The “Dear Mother” Approach to Getting Past Writer’s Block | TechWell

The “Dear Mother” Approach to Getting Past Writer’s Block

A person with writer's block struggling to write on a red typewriter

If you want to be seen as a thought leader in the software community, people often will suggest that you share your expertise with others by getting published. But no matter how knowledgeable you may be in your particular domain, writing about it is another matter entirely. If you just can’t get the words to flow, you’ve been struck by writer’s block.

Suggestions for overcoming writer’s block include exercising, changing your environment, spending time with friends, or brainstorming your ideas in bullet points. It might also help to try writing in a different location, listening to music you enjoy, or reading articles or books on topics unrelated to what you’re trying to write about.

But I especially like an idea from John McPhee in his book Draft No. 4: On the Writing Process. McPhee is the author of more than twenty books. As if that weren’t enough, some of his articles, at 40,000 words long, are as long as entire books (compared with my TechWell Insights articles, which clock in at fewer than five hundred). McPhee refers to writer’s block as “the masochistic self-inflicted paralysis of a writer’s normal routine,” which captures the experience perfectly.

One of McPhee’s suggestions when you’re still blocked after hours of struggling is to write “Dear Mother.” Then write a letter to your mother. Tell her about the block and describe the frustration you’re experiencing. Then tell her about the topic you’re trying to write about.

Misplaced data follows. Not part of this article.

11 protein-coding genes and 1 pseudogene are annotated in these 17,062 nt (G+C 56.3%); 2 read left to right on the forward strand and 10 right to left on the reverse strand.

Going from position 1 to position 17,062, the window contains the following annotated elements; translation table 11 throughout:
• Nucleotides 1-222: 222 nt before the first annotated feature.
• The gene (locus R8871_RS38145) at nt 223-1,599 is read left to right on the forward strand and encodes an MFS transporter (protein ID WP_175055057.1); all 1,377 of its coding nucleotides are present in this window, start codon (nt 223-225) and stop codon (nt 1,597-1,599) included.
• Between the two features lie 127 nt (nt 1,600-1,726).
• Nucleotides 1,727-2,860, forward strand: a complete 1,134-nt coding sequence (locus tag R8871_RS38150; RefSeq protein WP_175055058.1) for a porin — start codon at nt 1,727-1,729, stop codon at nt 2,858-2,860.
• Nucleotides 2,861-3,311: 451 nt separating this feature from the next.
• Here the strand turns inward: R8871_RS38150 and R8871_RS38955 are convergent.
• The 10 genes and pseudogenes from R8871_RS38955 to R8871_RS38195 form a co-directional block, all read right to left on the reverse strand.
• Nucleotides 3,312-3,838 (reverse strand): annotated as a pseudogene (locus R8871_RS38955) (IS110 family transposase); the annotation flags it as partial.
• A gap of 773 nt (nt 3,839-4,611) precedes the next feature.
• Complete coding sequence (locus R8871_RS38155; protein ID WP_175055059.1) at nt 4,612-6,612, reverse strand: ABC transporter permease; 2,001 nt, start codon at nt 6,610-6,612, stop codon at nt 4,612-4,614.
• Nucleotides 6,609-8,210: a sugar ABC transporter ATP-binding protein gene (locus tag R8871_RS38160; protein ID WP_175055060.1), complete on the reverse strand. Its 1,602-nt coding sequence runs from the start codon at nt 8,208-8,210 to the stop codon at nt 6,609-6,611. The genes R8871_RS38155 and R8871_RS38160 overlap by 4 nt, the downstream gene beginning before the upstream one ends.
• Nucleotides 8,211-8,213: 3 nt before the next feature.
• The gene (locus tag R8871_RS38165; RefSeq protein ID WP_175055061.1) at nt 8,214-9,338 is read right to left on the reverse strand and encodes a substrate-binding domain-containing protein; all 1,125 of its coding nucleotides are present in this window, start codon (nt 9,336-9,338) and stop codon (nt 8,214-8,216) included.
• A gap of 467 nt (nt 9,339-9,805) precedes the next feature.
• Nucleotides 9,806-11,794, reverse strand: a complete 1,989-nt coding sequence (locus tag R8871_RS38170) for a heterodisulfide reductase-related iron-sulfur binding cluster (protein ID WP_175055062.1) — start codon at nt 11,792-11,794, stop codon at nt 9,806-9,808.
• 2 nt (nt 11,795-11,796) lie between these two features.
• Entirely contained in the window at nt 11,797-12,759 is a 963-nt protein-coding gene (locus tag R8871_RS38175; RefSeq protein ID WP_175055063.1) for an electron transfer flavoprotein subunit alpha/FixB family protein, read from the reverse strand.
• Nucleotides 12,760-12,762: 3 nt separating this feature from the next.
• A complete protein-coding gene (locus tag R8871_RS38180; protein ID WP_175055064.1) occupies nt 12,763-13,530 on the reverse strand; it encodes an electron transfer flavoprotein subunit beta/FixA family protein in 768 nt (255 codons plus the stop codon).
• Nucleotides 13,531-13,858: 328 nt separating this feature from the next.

To illustrate this suggestion, McPhee says to imagine that you’re writing to your mother about a grizzly bear:

“You outline your problem, and you mention that the bear has a fifty-five-inch waist and a neck more than thirty inches around but could run nose-to-nose with Secretariat. You say the bear prefers to lie down and rest. The bear rests fourteen hours a day.”

He says to go on like that as long as you can. Then, he says, delete the “Dear Mother” and just keep the bear.

This idea is worth trying if you’re stuck. When you forget about the writing you’re trying to do and instead write to a trusted friend or family member about what you’re trying to write about, you’re not thinking of it as a draft, and the words may flow more readily.

McPhee admits that the hardest part for him is just getting something out:

“Sometimes in a nervous frenzy I just fling words as if I were flinging mud at a wall. Blurt out, heave out, babble out something—anything—as a first draft.”

It’s reassuring to know that even highly experienced, extensively published writers sometimes get stuck. So the next time it happens to you, do what McPhee would do: blurt, heave, and babble!

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